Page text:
Minutes after her final Armageddon battle at the World Rapid and Blitz Chess Championship in Moscow, Koneru Humpy grabbed her jacket and phone and darted across the playing hall. The swarm of journalists waiting to get a word out of the newest women’s rapid chess champion struggled to keep pace.
Back in Vijayawada, closing in on midnight, Humpy’s husband Anvesh Dasari waited for his phone to beam to life. “I won!” the voice at the other end crackled, half in excitement, half in anticipation. Five years into marriage and Anvesh, an electrical engineer by profession, confesses to not being entirely hooked to the moving pieces and alphanumeric notations that make up Humpy’s world. On Saturday night, though, he could not peel his eyes off the laptop screen.
“I know the pieces and how they move,” Anvesh laughs, “But I still haven’t been able to wrap my head around the sport. When she called me after the final game, she wasn’t sure if I had got the news and she also wanted to check if our two-year-old daughter had slept. When I told her that I’d been following her games, she was quite surprised and overjoyed.”
Three years ago, Humpy went into a self-imposed break from the rigours of competitive tournaments, with motherhood taking over her life and waking hours. She hit the comeback trail at the 2018 Batumi Olympiad, an event she had skipped through a large part of her career, and went on to win her first major championship since her return at the Skolkovo leg of the FIDE Women’s Grand Prix in September this year. For Humpy, the current World No. 3 among women behind Hou Yifan and Ju Wenjun, it’s been an arduous wait for a world title. In the classical format, she made the semifinals in 2004, 2008 and 2010 and finished with a bronze medal in the rapid tournament in 2012.
Saturday’s games were nothing short of a racy cliffhanger for Humpy, who is also in action in the blitz tournament over Sunday and Monday. For someone who more than relishes her share of movie outings, the 32-year-old too might well agree. Following eight rounds of play over two days, four players – Irina Bulmaga, Tan Zhongyi, Lei Tingjie, and Mariya Muzychuk – shared first spot with 6.5/8 points, while Humpy was bunched in the second rung with Olga Girya, Kateryna Lagno, Harika Dronavalli, Ekaterina Atalik, and Anna Muzychuk at 6/8.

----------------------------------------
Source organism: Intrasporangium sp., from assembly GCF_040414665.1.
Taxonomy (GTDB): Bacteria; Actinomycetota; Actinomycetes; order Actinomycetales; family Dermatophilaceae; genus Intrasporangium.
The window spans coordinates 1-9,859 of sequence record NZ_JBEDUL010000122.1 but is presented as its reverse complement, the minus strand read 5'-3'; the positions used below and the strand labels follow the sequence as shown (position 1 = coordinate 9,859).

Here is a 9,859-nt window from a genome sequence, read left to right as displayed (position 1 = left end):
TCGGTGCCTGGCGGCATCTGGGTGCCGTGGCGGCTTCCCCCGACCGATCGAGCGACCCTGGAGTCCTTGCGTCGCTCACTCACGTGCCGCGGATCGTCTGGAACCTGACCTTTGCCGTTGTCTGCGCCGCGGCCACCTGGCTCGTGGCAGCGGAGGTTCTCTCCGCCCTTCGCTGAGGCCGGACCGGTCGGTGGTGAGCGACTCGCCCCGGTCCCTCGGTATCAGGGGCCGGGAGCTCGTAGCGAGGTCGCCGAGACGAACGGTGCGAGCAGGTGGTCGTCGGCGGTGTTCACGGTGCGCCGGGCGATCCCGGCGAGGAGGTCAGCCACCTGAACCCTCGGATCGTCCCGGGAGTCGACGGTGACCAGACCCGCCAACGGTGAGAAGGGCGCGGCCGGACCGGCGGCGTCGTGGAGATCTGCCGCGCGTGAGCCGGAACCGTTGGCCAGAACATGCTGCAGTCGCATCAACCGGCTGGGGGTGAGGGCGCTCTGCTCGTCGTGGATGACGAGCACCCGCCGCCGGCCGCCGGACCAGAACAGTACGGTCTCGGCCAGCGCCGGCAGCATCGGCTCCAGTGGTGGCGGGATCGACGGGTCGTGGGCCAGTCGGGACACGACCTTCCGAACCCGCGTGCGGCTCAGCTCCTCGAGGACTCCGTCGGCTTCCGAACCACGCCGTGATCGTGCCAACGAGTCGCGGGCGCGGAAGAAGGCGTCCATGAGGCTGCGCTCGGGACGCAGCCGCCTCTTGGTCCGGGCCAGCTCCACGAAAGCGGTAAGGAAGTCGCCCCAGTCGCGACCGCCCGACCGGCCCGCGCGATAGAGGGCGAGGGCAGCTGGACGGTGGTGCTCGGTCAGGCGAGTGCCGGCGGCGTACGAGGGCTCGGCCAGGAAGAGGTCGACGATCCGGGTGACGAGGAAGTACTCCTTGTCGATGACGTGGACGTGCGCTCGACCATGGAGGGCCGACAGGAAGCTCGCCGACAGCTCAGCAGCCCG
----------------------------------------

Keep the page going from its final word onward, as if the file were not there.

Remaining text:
The standings were scrambled in the final round and Humpy soon found herself in a three-way tie for first place with Tingjie and Atalik.
“When I won my first game in the morning, I didn’t have any expectations to finish first,” says Humpy, “I thought finishing in the top three would be a great result. But when I reached the tiebreak, I thought this could be a wonderful chance to win my first world title.”
She lost the first game on time, but mounted a comeback in the second. “It was a gamble,” she reflects on her second game, “but I won. The final game turned out to be a comfortable win. People have been expecting me to win the classical world championship for many years now but each time I’ve lost in the knockouts. Surely, no one counted me among the likely rapid contenders. I was seeded 13th and have never been too good in this format. So it’s really an unexpected win.”
Her father Ashok Koneru, a former national chess player who introduced Humpy to the sport when she was five years old, quit his job as an applied science lecturer to be able to coach and accompany his daughter to tournaments. Originally named Hampi, it was later modified to its current version by her father to give it a Russian flavour. Aged six and seven respectively, she won the district and state-level tournaments and went on to lord over the national championships through her pre-teen years which culminated in the world junior title in 2001. “I picked up chess from my father who was a mathematician,” Ashok tells ESPN, “His only condition to allow me to pursue it was if I could beat him in a game. I did. It happened all over again when Humpy defeated my father and then me when she was 10.” She earned her International Master title at the age of 12, became a Grandmaster at 15 and by crossing a 2600 ELO in October 2007, turned into the second strongest female chess player in history after Judit Polgar.
Despite the glory and gold dust earned by women chess players, the gender gap in the sport remains yawning. Since its inception in 1886, the World Chess Championship, which is open to both sexes and has Magnus Carlsen as its reigning champion, has never in its history had a female winner. The gulf is telling in the ratings as well. The women’s No. 1 player Hou Yifan has a current rating of 2664 in comparison to Carlsen’s 2872.
For Humpy though, this belated world title is nothing short of a resurrection. Little more than a year ago she was, by her own admission, struggling to reorient herself with the travails of transit and the grind of tournament environment. “Whether she would return to the chess circuit again was never a question for us,” says Anvesh, “We both knew she loved the sport too much to be able to stay away for too long. It’s not easy as new parents, especially for her as a mother, to travel for tournaments leaving our daughter back at home. But we both decided to manage our schedules in a way that always one of us is there at home for her.
It’s also brought about a perceptible shift in goals. Humpy is not chasing ratings and is now in it for herself. “She’s also a lot calmer and mature at the board now,” says Anvesh, “At least that’s what she says, there’s no way I could tell!”